No jokes, which is the real Noakes?Comment on this story
Cape Town - Tongue firmly in cheek, the other Tim Noakes gave tips on healthy dieting to South African diet fans on Twitter, championing “doner kebabs” and drinking “hard liquor”.
This Tim Noakes is the editor of London’s Dazed magazine and not Tim Noakes the UCT sports scientist, best known for his Banting diet of low carbs and high fat.
With the twitter handles @TimNoakes and @ProfTimNoakes the confusion was bound to happen.
Noakes, the editor, was trending on Twitter yesterday for all his “Banting tips” after followers got him confused with the professor.
“I won’t stop until all South African runners are eating doner kebabs for breakfast & imbibing hard liquor, fags + illegal drugs at the gym,” he tweeted at one stage.
In another tweet he said: “The biggest irony of all this is that I was actually born in Johannesburg. And my Mum was a nurse in the same hospital as @ProfTimNoakes.”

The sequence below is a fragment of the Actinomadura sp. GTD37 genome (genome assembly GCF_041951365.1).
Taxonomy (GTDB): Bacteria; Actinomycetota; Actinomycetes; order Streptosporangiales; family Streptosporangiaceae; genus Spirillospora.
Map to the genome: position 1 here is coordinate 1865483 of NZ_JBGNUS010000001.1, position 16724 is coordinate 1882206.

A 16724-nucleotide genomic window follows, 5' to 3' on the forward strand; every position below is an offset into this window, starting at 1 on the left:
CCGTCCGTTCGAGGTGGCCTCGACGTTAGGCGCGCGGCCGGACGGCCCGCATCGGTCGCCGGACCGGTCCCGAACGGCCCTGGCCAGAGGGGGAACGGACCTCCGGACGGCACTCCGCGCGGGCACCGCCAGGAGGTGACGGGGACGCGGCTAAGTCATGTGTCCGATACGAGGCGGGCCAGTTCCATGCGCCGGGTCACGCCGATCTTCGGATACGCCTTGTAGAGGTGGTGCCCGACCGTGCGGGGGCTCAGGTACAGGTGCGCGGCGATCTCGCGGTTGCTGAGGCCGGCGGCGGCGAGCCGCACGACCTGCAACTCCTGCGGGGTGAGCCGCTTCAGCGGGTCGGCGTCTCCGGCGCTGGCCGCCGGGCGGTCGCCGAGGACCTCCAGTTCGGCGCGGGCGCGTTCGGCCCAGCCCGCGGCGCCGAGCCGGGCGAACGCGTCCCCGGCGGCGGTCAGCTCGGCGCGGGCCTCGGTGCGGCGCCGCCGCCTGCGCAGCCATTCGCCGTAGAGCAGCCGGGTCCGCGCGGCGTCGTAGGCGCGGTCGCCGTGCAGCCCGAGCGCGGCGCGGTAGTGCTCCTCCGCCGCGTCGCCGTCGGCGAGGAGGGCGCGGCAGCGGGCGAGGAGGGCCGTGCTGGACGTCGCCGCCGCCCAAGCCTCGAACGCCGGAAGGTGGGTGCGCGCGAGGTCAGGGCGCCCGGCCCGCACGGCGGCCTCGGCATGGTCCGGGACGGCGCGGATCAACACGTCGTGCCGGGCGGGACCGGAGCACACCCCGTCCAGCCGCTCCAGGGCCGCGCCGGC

Some of his advice to South African fans was posting a picture of an enormous hamburger and encouraging them to indulge in it. Later he tweeted a link to a news website in which an article was published which cleared the confusion.
“Hey, South African diet fans! READ THIS while you work out which carbs to avoid today! #bantingbanter #badcarbs4ever,” he tweeted.
He later retweeted follower @DeepFriedMan: “I would much rather take dieting advice from @DazedMagazine editor @TimNoakes than from @ProfTimNoakes.”
On Wednesday the scientist Noakes told the Cape Argus that the confusion had, in fact, occurred before.
“I became aware of it about four months ago… I doubt the true followers were confused. They know what I propose.”
He said that he found the “advice” very funny.
“I am sure he doesn’t follow his own advice. He’s too smart for that.”
Noakes is the director of the UCT Medical Research Council research unit for Exercise Science and Sports Medicine (ESSM) at the Department of Human Biology.
He faced a barrage of criticism from his peers following his U-turn from his carbo-loading for athletes theory to a high fat, low carbohydrate diet.
Last month he published a cook book and launched a website to provide tailor-made diets and free dietary and medical advice for those affected by metabolic syndrome. He said the diet would benefit those with insulin resistance, also known as carbohydrate intolerance, and other conditions, including diabetes and obesity.